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Headache for UK ISPs as Firefox Adopt DNS Over HTTPS by Default UPDATE

Monday, Sep 9th, 2019 (12:01 am) - Score 16,801

Broadband ISPs and the Government could clash with Mozilla after the internet technology developer announced that it would move forward with its proposal to enable DNS-over-HTTPS (DoH) by default in their popular Firefox website browser, albeit with tweaks to respect ISP network-level internet filters.

We’ve covered this quite a lot before (here and here), so here’s a shortened recap. At its core DoH is all about protecting user privacy and making internet connections more secure (much like HTTPS has done for websites). As a result DoH – as well as similar solutions like DoT – are often praised by the wider internet community and its support base is growing.

However major UK broadband ISPs and politicians are concerned that large-scale third-party deployments of DoH, which encrypts DNS requests (today most DNS request are still unencrypted) using the common HTTPS protocol for websites (i.e. turning IP addresses into human readable domain names like ISPreview.co.uk and back again), could disrupt their ability to censor, track and control various internet / account services (parental controls etc.).

NOTE: It’s always been possible to optionally use a different DNS provider from the one deployed by your ISP (Google Public DNS, OpenDNS etc.), although earlier this year Mozilla hinted that it was considering the possibility of enabling DoH by default.

Obviously doing this on a major browser like Firefox would be a significant change, one that has already caused both ISPs and the Government some concern. At one point it even resulted in the UK Internet Service Providers Association (ISPA) labelling Mozilla as an “Internet Villain“, which was promptly withdrawn following a huge backlash (here). Nevertheless it now appears as if Mozilla will be moving ahead with their proposal.

Selena Deckelmann, Mozilla, said:

“In 2017, Mozilla began working on the DNS-over-HTTPS (DoH) protocol, and since June 2018 we’ve been running experiments in Firefox to ensure the performance and user experience are great. We’ve also been surprised and excited by the more than 70,000 users who have already chosen on their own to explicitly enable DoH in Firefox Release edition. We are close to releasing DoH in the USA, and we have a few updates to share.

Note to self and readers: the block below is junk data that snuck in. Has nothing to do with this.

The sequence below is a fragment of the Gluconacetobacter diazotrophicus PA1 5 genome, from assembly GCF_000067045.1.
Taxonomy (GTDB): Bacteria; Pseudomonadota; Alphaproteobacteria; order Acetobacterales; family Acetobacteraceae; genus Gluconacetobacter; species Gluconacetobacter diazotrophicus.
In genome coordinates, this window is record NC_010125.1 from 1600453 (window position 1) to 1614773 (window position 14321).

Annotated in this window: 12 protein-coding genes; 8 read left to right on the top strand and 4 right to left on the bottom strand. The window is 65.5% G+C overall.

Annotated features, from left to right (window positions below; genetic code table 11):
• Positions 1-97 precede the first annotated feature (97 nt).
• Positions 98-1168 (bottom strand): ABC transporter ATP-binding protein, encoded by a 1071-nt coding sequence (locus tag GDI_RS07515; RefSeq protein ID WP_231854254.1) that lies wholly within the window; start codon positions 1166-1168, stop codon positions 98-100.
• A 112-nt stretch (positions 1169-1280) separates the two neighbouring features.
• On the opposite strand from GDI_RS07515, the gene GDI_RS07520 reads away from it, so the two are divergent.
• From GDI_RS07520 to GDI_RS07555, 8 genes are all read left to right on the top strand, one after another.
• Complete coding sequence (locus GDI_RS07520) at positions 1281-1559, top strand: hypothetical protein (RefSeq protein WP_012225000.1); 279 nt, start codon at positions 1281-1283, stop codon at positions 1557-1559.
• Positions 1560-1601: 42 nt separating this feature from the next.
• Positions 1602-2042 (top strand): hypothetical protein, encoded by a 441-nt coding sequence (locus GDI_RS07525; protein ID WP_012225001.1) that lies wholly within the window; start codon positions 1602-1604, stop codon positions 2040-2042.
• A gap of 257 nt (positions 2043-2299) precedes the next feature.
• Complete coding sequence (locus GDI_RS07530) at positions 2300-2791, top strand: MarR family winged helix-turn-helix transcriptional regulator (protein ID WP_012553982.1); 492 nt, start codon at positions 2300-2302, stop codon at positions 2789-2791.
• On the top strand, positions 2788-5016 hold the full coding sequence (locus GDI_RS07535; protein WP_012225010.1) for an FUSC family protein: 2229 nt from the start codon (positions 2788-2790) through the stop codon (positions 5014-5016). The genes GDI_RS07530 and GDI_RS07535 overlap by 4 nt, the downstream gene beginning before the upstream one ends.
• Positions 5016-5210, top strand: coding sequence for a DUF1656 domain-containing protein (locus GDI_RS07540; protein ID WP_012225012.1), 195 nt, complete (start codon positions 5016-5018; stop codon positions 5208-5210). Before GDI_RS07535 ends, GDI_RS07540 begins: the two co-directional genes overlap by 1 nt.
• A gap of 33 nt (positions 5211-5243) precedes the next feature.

After many experiments, we’ve demonstrated that we have a reliable service whose performance is good, that we can detect and mitigate key deployment problems, and that most of our users will benefit from the greater protections of encrypted DNS traffic. We feel confident that enabling DoH by default is the right next step. When DoH is enabled, users will be notified and given the opportunity to opt out.”

One positive bit of news for ISPs is that Mozilla plans to mitigate at least some, albeit by no means all, of their concerns with a few tweaks to their proposed approach. The tweaks are aimed at supporting ISPs that deploy managed networks and parental controls (e.g. DNS based network-level filtering / website blocking).

Summary of Mozilla’s Approach to DoH by Default

At a high level, our plan is to:

— Respect user choice for opt-in parental controls and disable DoH if we detect them;

— Respect enterprise configuration and disable DoH unless explicitly enabled by enterprise configuration; and

— Fall back to operating system defaults for DNS when split horizon configuration or other DNS issues cause lookup failures.

We’re planning to deploy DoH in “fallback” mode; that is, if domain name lookups using DoH fail or if our heuristics are triggered, Firefox will fall back and use the default operating system DNS. This means that for the minority of users whose DNS lookups might fail because of split horizon configuration, Firefox will attempt to find the correct address through the operating system DNS.

In addition, Firefox already detects that parental controls are enabled in the operating system, and if they are in effect, Firefox will disable DoH. Similarly, Firefox will detect whether enterprise policies have been set on the device and will disable DoH in those circumstances. If an enterprise policy explicitly enables DoH, which we think would be awesome, we will also respect that.

Options for Providers of Parental Controls

We’re also working with providers of parental controls, including ISPs, to add a canary domain to their blocklists. This helps us in situations where the parental controls operate on the network rather than an individual computer. If Firefox determines that our canary domain is blocked, this will indicate that opt-in parental controls are in effect on the network, and Firefox will disable DoH automatically.